Family Lines

stories for you

Month: June 2014

Flooded with memories: new book shares homeless perspective

Rushing river over bridge.

Bow River on Saturday, June 22, 2013. For a link to see the video of the rushing river, click here.

It has been a year since the waters of southern Alberta rose, gained speed and rushed over the land. The floods destroyed lives, property and deluged downtown Calgary. Friends were told to leave their homes and watched while the river took over their possessions. Others came home from vacations to find they had nothing left other than what they had packed in their suitcases. It was a terrible time and everyone experienced it, including those who were homeless before the flood. Now a book, Flood Stories 2013, is telling the tales of the people without four walls pre and post the surge of the rivers.

The flood stories and photos were collected by Calgary organization, This is My City (TMC). TMC brings art and people together no matter what income bracket or social status. I have been volunteering with TMC for over a year and facilitate four-week, life writing workshops at the Calgary Drop-In Centre and Alpha House. These two agencies are part of the book and some of my participants wrote about their experiences with the rising waters.

This Wednesday evening, June 25, Shelf Life Books (1302 4 St SW, Calgary) will be featuring the book as well as a performance at 7:00 p.m. Flood Stories is a limited edition, hand-printed book and is on sale for $75.00. Proceeds are in support of TMC programs.

Much ado about nothing

Family photo.

My sisters, me, my nephew and my nana. 2004.

There are so many things to write about but I sometimes get stuck thinking about what to write about and can’t come up with anything. Probably lots of people who are looking to record their corporate or personal stories are in the same boat. They don’t know where to start but given a prompt – their memories will be set in motion.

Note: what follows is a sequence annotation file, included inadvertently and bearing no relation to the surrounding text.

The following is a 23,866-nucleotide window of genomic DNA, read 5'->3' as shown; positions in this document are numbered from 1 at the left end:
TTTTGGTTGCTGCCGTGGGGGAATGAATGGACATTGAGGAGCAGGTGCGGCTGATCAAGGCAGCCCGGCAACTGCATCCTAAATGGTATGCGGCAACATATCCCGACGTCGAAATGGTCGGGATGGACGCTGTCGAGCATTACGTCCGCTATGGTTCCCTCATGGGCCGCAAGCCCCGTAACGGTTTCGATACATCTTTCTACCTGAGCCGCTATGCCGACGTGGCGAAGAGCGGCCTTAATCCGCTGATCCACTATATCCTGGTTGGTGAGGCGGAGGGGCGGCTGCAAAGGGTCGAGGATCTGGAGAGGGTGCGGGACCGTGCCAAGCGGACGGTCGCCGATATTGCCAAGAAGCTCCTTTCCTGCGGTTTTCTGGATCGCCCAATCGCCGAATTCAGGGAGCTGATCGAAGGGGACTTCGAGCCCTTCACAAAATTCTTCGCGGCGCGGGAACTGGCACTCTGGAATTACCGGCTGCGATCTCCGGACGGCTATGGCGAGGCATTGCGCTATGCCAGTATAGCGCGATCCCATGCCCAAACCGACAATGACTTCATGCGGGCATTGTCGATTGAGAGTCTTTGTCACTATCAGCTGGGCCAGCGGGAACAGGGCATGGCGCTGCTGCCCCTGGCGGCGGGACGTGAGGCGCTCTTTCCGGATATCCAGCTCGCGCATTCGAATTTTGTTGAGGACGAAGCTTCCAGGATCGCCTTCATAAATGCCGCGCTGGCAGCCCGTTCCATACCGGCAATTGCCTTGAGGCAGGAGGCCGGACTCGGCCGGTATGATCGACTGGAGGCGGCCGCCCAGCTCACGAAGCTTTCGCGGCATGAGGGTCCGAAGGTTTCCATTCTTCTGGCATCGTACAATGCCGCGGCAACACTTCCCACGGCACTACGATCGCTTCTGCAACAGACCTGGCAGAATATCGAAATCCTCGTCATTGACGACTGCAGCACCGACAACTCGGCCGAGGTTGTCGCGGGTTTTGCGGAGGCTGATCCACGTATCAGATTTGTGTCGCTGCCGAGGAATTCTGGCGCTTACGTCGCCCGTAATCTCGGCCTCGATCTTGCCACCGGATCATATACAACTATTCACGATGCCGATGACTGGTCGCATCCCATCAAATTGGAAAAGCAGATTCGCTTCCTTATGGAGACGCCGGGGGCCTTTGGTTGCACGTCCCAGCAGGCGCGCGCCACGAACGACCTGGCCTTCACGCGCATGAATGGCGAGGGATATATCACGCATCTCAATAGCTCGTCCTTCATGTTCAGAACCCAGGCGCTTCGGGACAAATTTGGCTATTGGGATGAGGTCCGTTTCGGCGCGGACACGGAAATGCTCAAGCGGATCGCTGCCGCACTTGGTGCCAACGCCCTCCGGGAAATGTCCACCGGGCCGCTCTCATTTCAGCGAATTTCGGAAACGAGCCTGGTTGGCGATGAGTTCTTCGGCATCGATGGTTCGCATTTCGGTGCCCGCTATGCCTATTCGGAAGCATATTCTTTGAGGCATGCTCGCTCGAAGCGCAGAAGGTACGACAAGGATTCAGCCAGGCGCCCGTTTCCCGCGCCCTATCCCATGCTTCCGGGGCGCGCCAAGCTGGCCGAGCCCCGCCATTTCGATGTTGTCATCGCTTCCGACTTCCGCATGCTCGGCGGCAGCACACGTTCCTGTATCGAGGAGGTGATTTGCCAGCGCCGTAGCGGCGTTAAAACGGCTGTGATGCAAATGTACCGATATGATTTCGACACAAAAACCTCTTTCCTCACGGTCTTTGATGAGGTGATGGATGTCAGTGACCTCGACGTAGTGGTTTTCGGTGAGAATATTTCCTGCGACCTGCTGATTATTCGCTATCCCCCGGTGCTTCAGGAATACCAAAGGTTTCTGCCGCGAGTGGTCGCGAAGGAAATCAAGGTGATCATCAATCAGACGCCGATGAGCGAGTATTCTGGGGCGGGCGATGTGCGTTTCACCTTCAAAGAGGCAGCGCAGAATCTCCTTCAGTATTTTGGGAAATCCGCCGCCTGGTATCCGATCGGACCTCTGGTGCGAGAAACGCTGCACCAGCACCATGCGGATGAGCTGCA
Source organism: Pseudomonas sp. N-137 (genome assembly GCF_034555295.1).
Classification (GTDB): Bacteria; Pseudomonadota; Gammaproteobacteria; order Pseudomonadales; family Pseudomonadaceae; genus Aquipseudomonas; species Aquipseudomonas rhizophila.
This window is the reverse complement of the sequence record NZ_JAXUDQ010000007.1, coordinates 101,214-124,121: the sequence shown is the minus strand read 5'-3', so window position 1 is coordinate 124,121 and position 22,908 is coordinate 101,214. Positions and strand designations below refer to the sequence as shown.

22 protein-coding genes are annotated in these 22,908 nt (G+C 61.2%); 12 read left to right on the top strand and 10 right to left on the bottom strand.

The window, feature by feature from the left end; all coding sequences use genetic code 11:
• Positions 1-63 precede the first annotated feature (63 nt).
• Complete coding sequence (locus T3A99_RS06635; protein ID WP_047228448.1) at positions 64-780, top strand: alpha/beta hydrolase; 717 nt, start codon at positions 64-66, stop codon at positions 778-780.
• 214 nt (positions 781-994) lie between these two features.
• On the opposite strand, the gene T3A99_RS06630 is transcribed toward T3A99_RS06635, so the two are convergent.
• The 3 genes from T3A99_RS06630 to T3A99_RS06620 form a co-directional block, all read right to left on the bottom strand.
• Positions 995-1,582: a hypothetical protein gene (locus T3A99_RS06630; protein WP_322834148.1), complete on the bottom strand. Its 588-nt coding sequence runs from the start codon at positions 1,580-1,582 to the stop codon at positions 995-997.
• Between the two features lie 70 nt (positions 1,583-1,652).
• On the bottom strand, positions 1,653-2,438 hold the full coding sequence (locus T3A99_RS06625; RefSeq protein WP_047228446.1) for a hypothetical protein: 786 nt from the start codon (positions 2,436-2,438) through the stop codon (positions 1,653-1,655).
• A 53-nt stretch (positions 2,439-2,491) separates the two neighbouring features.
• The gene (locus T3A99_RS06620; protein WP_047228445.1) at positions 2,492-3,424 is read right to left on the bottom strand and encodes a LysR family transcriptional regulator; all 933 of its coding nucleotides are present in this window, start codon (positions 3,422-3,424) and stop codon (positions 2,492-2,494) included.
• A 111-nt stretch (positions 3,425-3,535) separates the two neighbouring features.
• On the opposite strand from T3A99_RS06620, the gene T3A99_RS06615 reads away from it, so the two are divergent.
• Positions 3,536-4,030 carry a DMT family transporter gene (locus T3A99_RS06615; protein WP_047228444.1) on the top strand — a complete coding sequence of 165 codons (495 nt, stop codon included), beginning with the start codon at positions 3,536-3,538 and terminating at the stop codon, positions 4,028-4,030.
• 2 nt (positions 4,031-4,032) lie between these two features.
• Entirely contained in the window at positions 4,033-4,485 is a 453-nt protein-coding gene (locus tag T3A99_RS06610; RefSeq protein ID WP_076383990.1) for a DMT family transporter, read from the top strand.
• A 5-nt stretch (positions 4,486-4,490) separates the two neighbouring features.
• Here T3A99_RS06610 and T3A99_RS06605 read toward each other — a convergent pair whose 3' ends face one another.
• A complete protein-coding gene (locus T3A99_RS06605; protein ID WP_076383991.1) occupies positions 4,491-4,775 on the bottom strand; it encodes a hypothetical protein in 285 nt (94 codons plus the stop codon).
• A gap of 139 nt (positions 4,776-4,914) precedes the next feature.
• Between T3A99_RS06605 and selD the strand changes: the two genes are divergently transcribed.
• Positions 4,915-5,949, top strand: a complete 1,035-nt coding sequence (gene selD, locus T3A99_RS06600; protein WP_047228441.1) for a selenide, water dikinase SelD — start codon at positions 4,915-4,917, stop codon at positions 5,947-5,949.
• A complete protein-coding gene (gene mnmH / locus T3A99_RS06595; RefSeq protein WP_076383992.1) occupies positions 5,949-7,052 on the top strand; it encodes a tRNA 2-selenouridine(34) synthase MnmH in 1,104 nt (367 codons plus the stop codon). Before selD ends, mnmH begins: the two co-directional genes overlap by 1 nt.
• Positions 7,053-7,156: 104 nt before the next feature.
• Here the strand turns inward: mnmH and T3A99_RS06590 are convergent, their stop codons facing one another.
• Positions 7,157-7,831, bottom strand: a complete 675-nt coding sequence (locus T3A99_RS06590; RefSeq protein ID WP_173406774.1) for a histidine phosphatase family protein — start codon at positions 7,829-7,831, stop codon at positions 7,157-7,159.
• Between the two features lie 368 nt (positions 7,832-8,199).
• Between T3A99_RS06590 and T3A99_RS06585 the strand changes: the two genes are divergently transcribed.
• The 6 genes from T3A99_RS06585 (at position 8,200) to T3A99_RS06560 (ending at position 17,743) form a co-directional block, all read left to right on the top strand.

Writing prompts help get your tale on its way. It gives you a focus such as: what do you remember your grandmother saying? This opens up myriad of possibilities for many people and one particular story for me.

One time my nana, my mama’s mama, come to visit us in Nova Scotia from northern Ontario. My family had driven to Canning, a small Annapolis Valley town, to run an errand and we were parked on the side of the street. My mom went into a store leaving me and my middle sister in the back seat with my nana sitting in the passenger chair.

My sister and I were being bad. We were arguing and fighting and kicking the back of the seats. My Scottish nana turned around and said:

“If you don’t stop that I’m gonna hit you in the lugs!”

That stopped us. Dead. Not because of nana’s stern tone but because – what are lugs? (Her accent lugs turned into loogs.)

“What are loogs nana?” one of us asked.

“Loogs, you know, loogs.”

Legs? Is that what she meant? That made us laugh.

“Haha nana. You say legs funny.”

Not the right thing to say and she was furious and sputtered something else at us.

For years my sister and I have thought lugs were legs. Until one day we were watching Coronation Street, a British soap opera, and one of the characters mentioned his lugs – his ears.